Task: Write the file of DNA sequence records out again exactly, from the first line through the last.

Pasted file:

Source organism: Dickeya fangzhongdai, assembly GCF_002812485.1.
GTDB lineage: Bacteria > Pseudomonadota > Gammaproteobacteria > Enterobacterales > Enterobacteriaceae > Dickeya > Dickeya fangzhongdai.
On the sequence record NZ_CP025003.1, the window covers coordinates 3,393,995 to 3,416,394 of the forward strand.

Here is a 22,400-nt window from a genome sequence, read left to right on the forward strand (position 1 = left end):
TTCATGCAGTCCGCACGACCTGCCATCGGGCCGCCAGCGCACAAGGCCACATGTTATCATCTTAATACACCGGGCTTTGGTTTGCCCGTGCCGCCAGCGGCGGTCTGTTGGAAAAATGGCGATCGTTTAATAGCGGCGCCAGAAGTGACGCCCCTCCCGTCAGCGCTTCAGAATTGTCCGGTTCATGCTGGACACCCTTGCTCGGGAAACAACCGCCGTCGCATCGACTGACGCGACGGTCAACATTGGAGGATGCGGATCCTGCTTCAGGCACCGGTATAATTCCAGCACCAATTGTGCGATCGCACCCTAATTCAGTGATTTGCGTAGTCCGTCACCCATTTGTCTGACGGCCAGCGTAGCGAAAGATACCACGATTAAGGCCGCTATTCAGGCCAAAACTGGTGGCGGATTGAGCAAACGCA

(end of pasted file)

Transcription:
Source organism: Dickeya fangzhongdai, assembly GCF_002812485.1.
GTDB lineage: Bacteria > Pseudomonadota > Gammaproteobacteria > Enterobacterales > Enterobacteriaceae > Dickeya > Dickeya fangzhongdai.
On the sequence record NZ_CP025003.1, the window covers coordinates 3,393,995 to 3,416,394 of the forward strand.

Here is a 22,400-nt window from a genome sequence, read left to right on the forward strand (position 1 = left end):
TTCATGCAGTCCGCACGACCTGCCATCGGGCCGCCAGCGCACAAGGCCACATGTTATCATCTTAATACACCGGGCTTTGGTTTGCCCGTGCCGCCAGCGGCGGTCTGTTGGAAAAATGGCGATCGTTTAATAGCGGCGCCAGAAGTGACGCCCCTCCCGTCAGCGCTTCAGAATTGTCCGGTTCATGCTGGACACCCTTGCTCGGGAAACAACCGCCGTCGCATCGACTGACGCGACGGTCAACATTGGAGGATGCGGATCCTGCTTCAGGCACCGGTATAATTCCAGCACCAATTGTGCGATCGCACCCTAATTCAGTGATTTGCGTAGTCCGTCACCCATTTGTCTGACGGCCAGCGTAGCGAAAGATACCACGATTAAGGCCGCTATTCAGGCCAAAACTGGTGGCGGATTGAGCAAACGCA